The Laws of Information Security

Andrew Yeomans reminded me of Peter Cochrane’s Real Laws of Information Security. Inspired by these, I decided to create my own.   

  1. The purpose of an information security programme is to cover the backside of the CISO, rather than prevent incidents 
  2. The best employees create the biggest breaches, as they work harder, longer and are more empowered
  3. Risk appetite means not having to spend money on security
  4. Risk management is for regulators and auditors: to create an illusion of control where none exists
  5. Risk assessment is a decision support tool, not a decision making one
  6. A good, modern security architecture is ragged around the edges, full of holes and exists largely in people’s minds
  7. Security is applied backwards through the development cycle, starting with operational fixes and addressing design principles and requirements last of all
  8. In every four people, one is an out-and-out crook, another honest to the point of stupidity, and the others will take a risk assessment to see what they can get away with
  9. Information warfare is the art of illusion rather than the science of sabotage
  10. Security will always be decades behind safety in understanding the root causes of incidents and how to address them

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Points well made. Perhaps the time has come to rename our industry "information safety" because that's what it's really about. Is our information safe in the hands of others; do they keep it protected (confidentiality)? Do they protect it from damage (integrity)? And do they use it correctly (availability)? Perhaps, with the long awaited exercising of the ICO's extended powers, we will see a shift in understanding when it comes to corporate responsibility and liability. After all, the Health and Safety at Work Act took a while to really embed itself in the hearts and minds of corporate bodies, and that was largely through the realisation that failure to comply carried large financial and personal penalties. Sadly, even if we do make that shift I suspect we will also have to endure a period of pain similar to the "health and safety gone mad" phase where every workplace was stifled by a desire to eliminate rather than manage risk. Although I suspect that information security already carries that "gone mad" stigma, hence the reason why it is either ignored completely, or applied with such inappropriate rigour as to be a self-fulfilling prophesy. I look forward to the day when safety eliminates accidents and incidents altogether, so we security professionals can start catching up.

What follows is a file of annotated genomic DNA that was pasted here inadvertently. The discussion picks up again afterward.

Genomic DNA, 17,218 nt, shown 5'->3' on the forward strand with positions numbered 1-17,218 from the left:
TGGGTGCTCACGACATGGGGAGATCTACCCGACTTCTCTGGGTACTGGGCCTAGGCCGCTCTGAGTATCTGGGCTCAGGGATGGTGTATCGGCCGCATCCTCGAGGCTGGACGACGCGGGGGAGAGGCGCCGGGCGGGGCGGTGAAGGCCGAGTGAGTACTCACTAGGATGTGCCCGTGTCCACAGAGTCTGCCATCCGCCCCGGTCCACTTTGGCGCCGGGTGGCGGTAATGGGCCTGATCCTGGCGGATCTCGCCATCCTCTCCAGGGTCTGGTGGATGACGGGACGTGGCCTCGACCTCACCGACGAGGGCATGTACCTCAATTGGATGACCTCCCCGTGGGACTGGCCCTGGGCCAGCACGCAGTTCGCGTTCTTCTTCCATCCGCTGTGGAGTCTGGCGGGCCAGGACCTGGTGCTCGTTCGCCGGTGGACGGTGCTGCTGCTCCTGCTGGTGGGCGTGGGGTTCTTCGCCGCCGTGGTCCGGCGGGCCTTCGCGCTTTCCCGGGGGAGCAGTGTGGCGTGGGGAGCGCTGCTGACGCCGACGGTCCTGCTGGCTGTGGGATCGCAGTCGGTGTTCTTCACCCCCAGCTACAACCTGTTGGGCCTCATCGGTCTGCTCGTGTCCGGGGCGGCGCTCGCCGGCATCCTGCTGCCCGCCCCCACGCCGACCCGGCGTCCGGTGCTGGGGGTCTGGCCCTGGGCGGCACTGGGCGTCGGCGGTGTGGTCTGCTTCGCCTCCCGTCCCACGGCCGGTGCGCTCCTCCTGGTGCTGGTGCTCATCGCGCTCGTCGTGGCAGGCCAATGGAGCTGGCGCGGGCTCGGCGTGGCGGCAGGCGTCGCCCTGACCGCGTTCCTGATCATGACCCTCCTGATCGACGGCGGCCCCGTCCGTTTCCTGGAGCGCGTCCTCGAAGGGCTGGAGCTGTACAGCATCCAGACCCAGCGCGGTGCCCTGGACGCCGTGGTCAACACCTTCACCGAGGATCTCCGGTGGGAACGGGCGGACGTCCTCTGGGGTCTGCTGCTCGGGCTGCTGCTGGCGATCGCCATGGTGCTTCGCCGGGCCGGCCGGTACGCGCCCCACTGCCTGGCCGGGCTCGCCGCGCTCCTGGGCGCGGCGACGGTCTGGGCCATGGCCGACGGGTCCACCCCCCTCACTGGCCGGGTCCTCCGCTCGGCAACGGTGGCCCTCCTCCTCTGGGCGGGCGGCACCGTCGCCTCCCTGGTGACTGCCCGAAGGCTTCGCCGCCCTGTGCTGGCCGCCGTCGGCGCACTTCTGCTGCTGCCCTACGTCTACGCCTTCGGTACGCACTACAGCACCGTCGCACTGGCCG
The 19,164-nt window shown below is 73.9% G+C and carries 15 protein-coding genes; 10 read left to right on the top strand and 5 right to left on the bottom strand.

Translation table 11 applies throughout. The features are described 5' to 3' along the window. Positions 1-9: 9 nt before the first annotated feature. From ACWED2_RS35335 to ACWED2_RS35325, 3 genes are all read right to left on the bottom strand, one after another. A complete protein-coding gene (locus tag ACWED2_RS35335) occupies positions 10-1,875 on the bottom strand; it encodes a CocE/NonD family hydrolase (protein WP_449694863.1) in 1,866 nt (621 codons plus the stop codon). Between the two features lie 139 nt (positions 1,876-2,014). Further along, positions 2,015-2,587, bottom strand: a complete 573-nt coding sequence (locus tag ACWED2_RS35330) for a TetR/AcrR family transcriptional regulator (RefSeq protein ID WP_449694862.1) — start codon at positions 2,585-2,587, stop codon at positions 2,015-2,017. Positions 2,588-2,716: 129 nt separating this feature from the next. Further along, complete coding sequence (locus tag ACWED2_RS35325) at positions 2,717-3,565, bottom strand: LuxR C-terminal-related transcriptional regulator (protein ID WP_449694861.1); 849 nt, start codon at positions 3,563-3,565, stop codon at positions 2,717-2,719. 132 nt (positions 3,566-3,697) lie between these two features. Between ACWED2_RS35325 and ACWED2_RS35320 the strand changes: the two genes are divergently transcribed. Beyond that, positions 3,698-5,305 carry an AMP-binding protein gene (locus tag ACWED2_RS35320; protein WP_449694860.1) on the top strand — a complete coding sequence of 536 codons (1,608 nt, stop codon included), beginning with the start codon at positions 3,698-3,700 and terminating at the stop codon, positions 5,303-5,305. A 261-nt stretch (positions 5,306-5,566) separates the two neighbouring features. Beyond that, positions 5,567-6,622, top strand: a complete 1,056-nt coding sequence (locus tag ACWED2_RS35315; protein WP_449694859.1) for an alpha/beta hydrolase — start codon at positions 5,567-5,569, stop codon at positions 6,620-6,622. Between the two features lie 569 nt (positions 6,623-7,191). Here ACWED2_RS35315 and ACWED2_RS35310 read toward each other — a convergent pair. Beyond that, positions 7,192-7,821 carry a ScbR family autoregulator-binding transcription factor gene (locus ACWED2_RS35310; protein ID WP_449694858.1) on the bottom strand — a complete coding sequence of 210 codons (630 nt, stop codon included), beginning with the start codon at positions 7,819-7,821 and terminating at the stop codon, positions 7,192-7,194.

I'd add an additional law: If you don’t check then it hasn’t been done...